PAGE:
Legal abortion forces women who miscarry to grieve in silence
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Legal abortion forces women who miscarry to grieve in silence

woman, abortion, abortion regret

No one talks about miscarriage. It’s a revelation many people come to only after suffering such a loss. They realize most people are uncomfortable talking about it and may decide to keep the entire pregnancy and loss a secret, especially if they hadn’t announced the pregnancy yet. Miscarriage is a gray area of grief when it should be black and white. But the legalization of abortion has forced Americans to turn a blind eye to the loss of a child before birth because abortion tells us it wasn’t a baby at all.

This month, as parents share their stories of loss in honor of Pregnancy and Infant Loss Awareness Month, there’s an elephant in the room. Parents who have lost a child to miscarriage want their babies to be mourned. They want people to know that these children existed. But instead, they are often met with the cold reality that many people – including their own family and friends – don’t think they’ve lost anything at all. Becky Thompson, who wrote about her experience of miscarriage with the added pain of the hospital coding it as an elective abortion, knows what it feels like to have her preborn baby seemingly forgotten and her pain brushed under the rug. She explained:

When I lost my baby, I was surrounded by family and friends who knew that we were expecting and wanted to support us during our time of loss. […]

But life just sort of… went on… […]

There wasn’t a grave stone or a funeral or meals prepared for us for weeks. I wasn’t featured on the news or connected by the hospital to other mothers who had experienced the same heartache.

I was sent home to continue to live like my baby had never died – like there never was a baby.

READ: How the stigma of miscarriage contributes to a culture of abortion

And that’s how society handles miscarriage. According to the teachings of the abortion industry, parents like Thompson lost nothing more than “pregnancy tissue.” But if we listen to groups like Planned Parenthood, that means the entire Pregnancy and Infant Loss Awareness Month is wasted effort. Women are mourning nothing and raising awareness for nothing. Parents sharing grief over the loss of their baby is unfounded, because they didn’t lose anyone.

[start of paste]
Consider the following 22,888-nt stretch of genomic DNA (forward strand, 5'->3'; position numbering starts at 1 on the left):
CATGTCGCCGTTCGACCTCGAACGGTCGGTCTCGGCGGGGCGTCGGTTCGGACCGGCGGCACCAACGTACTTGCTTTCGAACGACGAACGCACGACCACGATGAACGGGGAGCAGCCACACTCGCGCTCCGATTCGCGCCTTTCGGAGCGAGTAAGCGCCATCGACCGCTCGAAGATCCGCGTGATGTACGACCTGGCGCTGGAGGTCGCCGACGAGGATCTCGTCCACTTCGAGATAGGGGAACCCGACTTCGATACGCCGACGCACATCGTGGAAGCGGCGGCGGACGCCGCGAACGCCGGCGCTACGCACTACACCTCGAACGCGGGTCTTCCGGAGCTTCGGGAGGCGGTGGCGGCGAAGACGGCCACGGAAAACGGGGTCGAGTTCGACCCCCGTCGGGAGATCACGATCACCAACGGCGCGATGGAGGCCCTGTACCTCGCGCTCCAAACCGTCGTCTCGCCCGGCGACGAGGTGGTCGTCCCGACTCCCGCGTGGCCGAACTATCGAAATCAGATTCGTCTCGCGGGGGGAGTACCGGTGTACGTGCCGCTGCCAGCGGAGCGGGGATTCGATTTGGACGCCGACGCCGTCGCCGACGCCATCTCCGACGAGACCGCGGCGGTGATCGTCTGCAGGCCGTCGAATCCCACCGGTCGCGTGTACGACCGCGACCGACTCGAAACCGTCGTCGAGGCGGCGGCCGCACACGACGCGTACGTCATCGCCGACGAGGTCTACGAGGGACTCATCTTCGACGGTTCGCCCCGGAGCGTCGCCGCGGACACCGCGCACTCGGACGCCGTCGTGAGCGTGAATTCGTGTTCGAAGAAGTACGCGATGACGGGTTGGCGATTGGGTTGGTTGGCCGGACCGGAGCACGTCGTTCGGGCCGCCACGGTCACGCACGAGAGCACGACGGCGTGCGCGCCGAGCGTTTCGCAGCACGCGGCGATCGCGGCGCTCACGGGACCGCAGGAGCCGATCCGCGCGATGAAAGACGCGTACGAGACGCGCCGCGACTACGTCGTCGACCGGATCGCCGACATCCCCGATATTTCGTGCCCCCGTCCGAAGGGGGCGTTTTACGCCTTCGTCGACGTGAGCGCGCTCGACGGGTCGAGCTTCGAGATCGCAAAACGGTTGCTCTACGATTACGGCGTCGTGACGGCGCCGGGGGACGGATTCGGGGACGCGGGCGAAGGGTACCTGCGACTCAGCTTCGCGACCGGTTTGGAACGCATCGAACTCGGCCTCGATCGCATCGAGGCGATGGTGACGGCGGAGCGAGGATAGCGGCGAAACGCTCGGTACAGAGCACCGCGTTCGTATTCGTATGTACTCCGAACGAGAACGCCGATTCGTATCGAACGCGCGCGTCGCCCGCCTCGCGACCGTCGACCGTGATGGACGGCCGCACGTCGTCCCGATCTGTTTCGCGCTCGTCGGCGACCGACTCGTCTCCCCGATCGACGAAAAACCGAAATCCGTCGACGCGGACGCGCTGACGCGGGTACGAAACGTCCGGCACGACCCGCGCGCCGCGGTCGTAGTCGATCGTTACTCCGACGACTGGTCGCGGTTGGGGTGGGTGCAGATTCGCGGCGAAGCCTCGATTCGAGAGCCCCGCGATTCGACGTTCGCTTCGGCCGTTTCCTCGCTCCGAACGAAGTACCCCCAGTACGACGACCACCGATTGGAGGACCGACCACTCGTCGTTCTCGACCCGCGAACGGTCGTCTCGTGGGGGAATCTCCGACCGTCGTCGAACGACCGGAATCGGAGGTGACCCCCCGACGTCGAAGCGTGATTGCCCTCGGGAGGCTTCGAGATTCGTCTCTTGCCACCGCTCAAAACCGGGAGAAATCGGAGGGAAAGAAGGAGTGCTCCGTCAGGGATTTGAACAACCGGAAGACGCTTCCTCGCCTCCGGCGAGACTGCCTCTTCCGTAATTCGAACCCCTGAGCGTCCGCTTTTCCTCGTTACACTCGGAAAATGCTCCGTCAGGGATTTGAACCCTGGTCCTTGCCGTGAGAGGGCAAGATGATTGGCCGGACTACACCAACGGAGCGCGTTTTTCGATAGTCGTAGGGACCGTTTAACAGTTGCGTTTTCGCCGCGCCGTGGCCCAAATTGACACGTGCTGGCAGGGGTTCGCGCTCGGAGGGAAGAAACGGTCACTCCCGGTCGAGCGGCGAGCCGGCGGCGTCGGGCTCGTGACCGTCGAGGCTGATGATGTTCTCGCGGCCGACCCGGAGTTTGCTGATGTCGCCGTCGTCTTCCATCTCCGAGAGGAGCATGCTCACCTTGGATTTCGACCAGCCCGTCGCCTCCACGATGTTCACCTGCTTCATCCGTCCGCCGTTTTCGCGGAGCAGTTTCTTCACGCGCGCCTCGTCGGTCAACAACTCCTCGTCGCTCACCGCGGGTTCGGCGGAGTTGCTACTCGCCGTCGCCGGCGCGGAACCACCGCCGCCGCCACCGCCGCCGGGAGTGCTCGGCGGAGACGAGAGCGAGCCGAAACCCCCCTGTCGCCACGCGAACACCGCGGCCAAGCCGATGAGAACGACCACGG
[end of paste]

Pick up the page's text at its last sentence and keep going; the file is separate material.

Except they did.

But if society were to admit that these parents lost a real baby through miscarriage, then society would have to also admit that the women who terminate their pregnancies are intentionally killing their own real babies. Because science doesn’t allow us to have it both ways. If an eight-week-old embryo lost to miscarriage was a human being, then an eight-week-old baby killed through abortion was also a human being. And when we say that, then the women who have chosen abortion have to face the reality of that choice. They have to live with the fact that they chose death for their child and paid someone to carry out that killing.

So people don’t say anything. They dance around the elephant. They send “sad” emojis to the woman sharing their stories of loss while simultaneously cheering on the false “right to choose.” But it is impossible to acknowledge and support the grief and loss parents face after miscarriage without also acknowledging that this child’s life existed in the first place. And acknowledging the humanity of a miscarried child means we have to acknowledge the humanity of aborted children too.

As for those who would respond that parents mourning a miscarried child are simply mourning their desire for a child or the potential that was there for a child, that’s just abortion industry propaganda. These parents loved their baby from the moment they saw that positive pregnancy test or heard that baby’s heartbeat or saw their baby bouncing around on the ultrasound screen. Their baby was real. And alive.

Legalized abortion has demeaned preborn children. But it hasn’t just taken away the value of the lives of children inside the womb. It’s demeaned the value of every human being because it allows one person’s opinion to determine another human being’s value. When some of us are disposable, all of us are disposable.

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